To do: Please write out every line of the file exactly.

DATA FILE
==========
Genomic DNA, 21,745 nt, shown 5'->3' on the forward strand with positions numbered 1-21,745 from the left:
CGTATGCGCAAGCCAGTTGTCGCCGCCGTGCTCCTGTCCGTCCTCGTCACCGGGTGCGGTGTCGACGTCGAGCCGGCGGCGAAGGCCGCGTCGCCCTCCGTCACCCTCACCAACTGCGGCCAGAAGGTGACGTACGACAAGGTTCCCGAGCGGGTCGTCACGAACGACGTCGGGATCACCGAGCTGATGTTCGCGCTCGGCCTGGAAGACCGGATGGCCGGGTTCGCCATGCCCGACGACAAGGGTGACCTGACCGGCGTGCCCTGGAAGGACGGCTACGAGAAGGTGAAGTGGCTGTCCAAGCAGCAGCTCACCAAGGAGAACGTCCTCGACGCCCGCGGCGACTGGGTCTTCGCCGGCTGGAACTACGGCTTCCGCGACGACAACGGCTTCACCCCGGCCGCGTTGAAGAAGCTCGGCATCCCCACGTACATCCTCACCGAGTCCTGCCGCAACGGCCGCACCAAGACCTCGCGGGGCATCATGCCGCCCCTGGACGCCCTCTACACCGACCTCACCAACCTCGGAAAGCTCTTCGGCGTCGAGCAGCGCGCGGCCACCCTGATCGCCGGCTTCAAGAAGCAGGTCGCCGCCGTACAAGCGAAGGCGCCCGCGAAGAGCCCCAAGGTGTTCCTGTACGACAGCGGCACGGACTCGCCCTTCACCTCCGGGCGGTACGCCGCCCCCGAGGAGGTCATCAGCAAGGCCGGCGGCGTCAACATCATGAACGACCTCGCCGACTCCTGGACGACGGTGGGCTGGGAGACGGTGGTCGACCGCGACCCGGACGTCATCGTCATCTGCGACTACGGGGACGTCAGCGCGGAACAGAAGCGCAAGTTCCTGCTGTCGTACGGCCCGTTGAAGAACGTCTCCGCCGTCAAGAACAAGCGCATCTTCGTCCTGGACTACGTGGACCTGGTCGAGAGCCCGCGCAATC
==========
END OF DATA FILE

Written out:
Genomic DNA, 21,745 nt, shown 5'->3' on the forward strand with positions numbered 1-21,745 from the left:
CGTATGCGCAAGCCAGTTGTCGCCGCCGTGCTCCTGTCCGTCCTCGTCACCGGGTGCGGTGTCGACGTCGAGCCGGCGGCGAAGGCCGCGTCGCCCTCCGTCACCCTCACCAACTGCGGCCAGAAGGTGACGTACGACAAGGTTCCCGAGCGGGTCGTCACGAACGACGTCGGGATCACCGAGCTGATGTTCGCGCTCGGCCTGGAAGACCGGATGGCCGGGTTCGCCATGCCCGACGACAAGGGTGACCTGACCGGCGTGCCCTGGAAGGACGGCTACGAGAAGGTGAAGTGGCTGTCCAAGCAGCAGCTCACCAAGGAGAACGTCCTCGACGCCCGCGGCGACTGGGTCTTCGCCGGCTGGAACTACGGCTTCCGCGACGACAACGGCTTCACCCCGGCCGCGTTGAAGAAGCTCGGCATCCCCACGTACATCCTCACCGAGTCCTGCCGCAACGGCCGCACCAAGACCTCGCGGGGCATCATGCCGCCCCTGGACGCCCTCTACACCGACCTCACCAACCTCGGAAAGCTCTTCGGCGTCGAGCAGCGCGCGGCCACCCTGATCGCCGGCTTCAAGAAGCAGGTCGCCGCCGTACAAGCGAAGGCGCCCGCGAAGAGCCCCAAGGTGTTCCTGTACGACAGCGGCACGGACTCGCCCTTCACCTCCGGGCGGTACGCCGCCCCCGAGGAGGTCATCAGCAAGGCCGGCGGCGTCAACATCATGAACGACCTCGCCGACTCCTGGACGACGGTGGGCTGGGAGACGGTGGTCGACCGCGACCCGGACGTCATCGTCATCTGCGACTACGGGGACGTCAGCGCGGAACAGAAGCGCAAGTTCCTGCTGTCGTACGGCCCGTTGAAGAACGTCTCCGCCGTCAAGAACAAGCGCATCTTCGTCCTGGACTACGTGGACCTGGTCGAGAGCCCGCGCAATC